Color & Control:

4 Ways Parents Build Resiliency in Children

Resiliency is not one specific thing, but a combination of skills and positive attributes that people gain from their life experiences and relationships.

Have you ever wondered why some people are particularly good at dealing with ups and downs, and seem to go through life with a positive attitude? There are many reasons why people approach life the way they do, but those who are good at coping with challenges have something in common: resiliency.

Resiliency is not one specific thing, but a combination of skills and positive attributes that people gain from their life experiences and relationships. These attributes help them solve problems, cope with challenges and bounce back from disappointments.

One way to think about resiliency and how it develops in children is to break it into four main sets of assets and abilities. Cultivating and building these assets takes long-term commitment, but will be greatly beneficial for your child’s future. Here are some assets and abilities to keep in mind and focus on with your child every day:

tk-resilence21. Reach out and build strong relationships
Experts have different theories and terms for talking about resiliency, but on one point they are unanimous: The single most important factor in child resiliency is relationships. Parent-child relationships are the model for all others, but relationships with brothers, sisters, grandparents, friends, teachers, coaches, etc., can also help children become resilient.

• Be aware of little opportunities to connect—during meals and car rides, or by helping with homework, watching TV or doing chores together.

• Schedule “special time” with individual children where the two of you do something you enjoy together. Relationships can’t be built only around “special time,” but it’s one way to stay connected.

• Remember to enjoy your kids at all ages and stages. As children grow, we tend to expect more of them and we become more critical. There’s a danger of focusing only on their faults, or on behaviours we’d like to see improve. It’s important to notice children’s good qualities, to find humour in the odd and funny things they do, and to show interest in things that interest them.

2. Develop and listen to emotional expressions
We can’t control our feelings completely, but if we are frequently overwhelmed by emotions, we have to put all of our energy into trying to cope with them. That makes it more difficult to get over bad feelings or to make good decisions in challenging situations. To encourage emotional skills, allow children to express their feelings, and try not to get upset when your children are upset. Also, teach them the language of emotions by using feeling words such as angry, sad, proud, embarrassed or frustrated. And most importantly, listen.

We spend a lot of time telling our children things—what we want them to do, what we want them to stop doing, how to do things. But listening is just as important, if not more so. An important part of a child’s development is being able to express themselves and feeling that people listen and understand them. We need to be ready to listen when kids are ready to talk, to give them our full attention, to have regular conversations about what is going on in
their daily lives, and to ask them for their ideas and opinions in family discussions.

3. Nurture competence and independence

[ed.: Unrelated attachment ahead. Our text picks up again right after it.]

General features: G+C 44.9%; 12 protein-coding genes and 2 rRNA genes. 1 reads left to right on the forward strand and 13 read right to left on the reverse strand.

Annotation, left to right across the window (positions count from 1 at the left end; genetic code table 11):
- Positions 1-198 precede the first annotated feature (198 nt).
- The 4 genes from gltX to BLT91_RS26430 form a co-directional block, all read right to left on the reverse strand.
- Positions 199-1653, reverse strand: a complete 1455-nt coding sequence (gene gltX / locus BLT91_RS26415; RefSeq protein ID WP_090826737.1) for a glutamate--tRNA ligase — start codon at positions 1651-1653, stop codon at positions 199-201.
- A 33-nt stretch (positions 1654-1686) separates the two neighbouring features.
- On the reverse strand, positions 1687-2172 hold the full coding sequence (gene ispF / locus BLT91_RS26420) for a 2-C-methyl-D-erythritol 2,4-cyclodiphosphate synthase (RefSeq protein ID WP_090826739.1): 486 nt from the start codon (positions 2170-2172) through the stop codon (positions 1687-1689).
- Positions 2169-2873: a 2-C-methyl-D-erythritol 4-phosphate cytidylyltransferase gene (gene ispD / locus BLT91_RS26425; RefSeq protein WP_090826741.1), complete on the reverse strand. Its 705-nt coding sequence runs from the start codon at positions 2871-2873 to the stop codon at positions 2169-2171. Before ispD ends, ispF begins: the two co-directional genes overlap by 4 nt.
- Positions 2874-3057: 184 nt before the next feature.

Resilient people feel a greater sense of control over their lives because they understand their own competence. Their knowledge and skills enable them to set realistic goals and to develop strategies to accomplish those goals. Children are learning about cause and effect all the time: at play, at school, as they pursue interests and hobbies, and from their parents’ guidance.

Children learn to make good decisions only after lots and lots of practice. So it is important that we allow them to make choices, and even mistakes, that are appropriate for their age. It can be hard
to let children decide things for themselves and watch them make mistakes. But if we are always doing things for children and telling them exactly what to do, they won’t get the experience that allows them to develop good judgment. Obviously, we have to protect children from serious mistakes that could harm them, but small mistakes and failures help children learn the connection between their behaviour and the

4. Encourage optimism and assertiveness
It seems obvious that a positive outlook on life is an important part of resiliency. However, there is a difference between healthy optimism and a mindlessly positive attitude. Healthy optimism is realistic. It’s not based only on beliefs, but also on knowledge, experience and a clear understanding of one’s skills and capabilities. Optimism helps us approach our lives and our problems with a positive attitude, and gives us faith and courage to persist in the face of challenges.

In this vein, be sure to also encourage respectful assertiveness. An important part of resiliency is learning how to stand up for yourself and tell people what you want and need. The best place for children to learn to be assertive is at home, with parents who allow them to say what they really think, to negotiate and even at times to challenge parents’ ideas. Of course, we also need to teach children how to be assertive in a respectful way.

Raising children is a long-term process, and it’s important to keep in mind that some of the parenting strategies that promote resiliency will not lead to immediate results. Try to celebrate baby steps of
progress in your child’s development. If you look back to a year ago, you’ll probably realize that your child has come a long way.

Reprinted with permission from Parenting Resilient Children at Home  and at School from The Psychology Foundation of Canada.


Complimentary Issue

If you would like to receive a free digital copy of this magazine enter your email.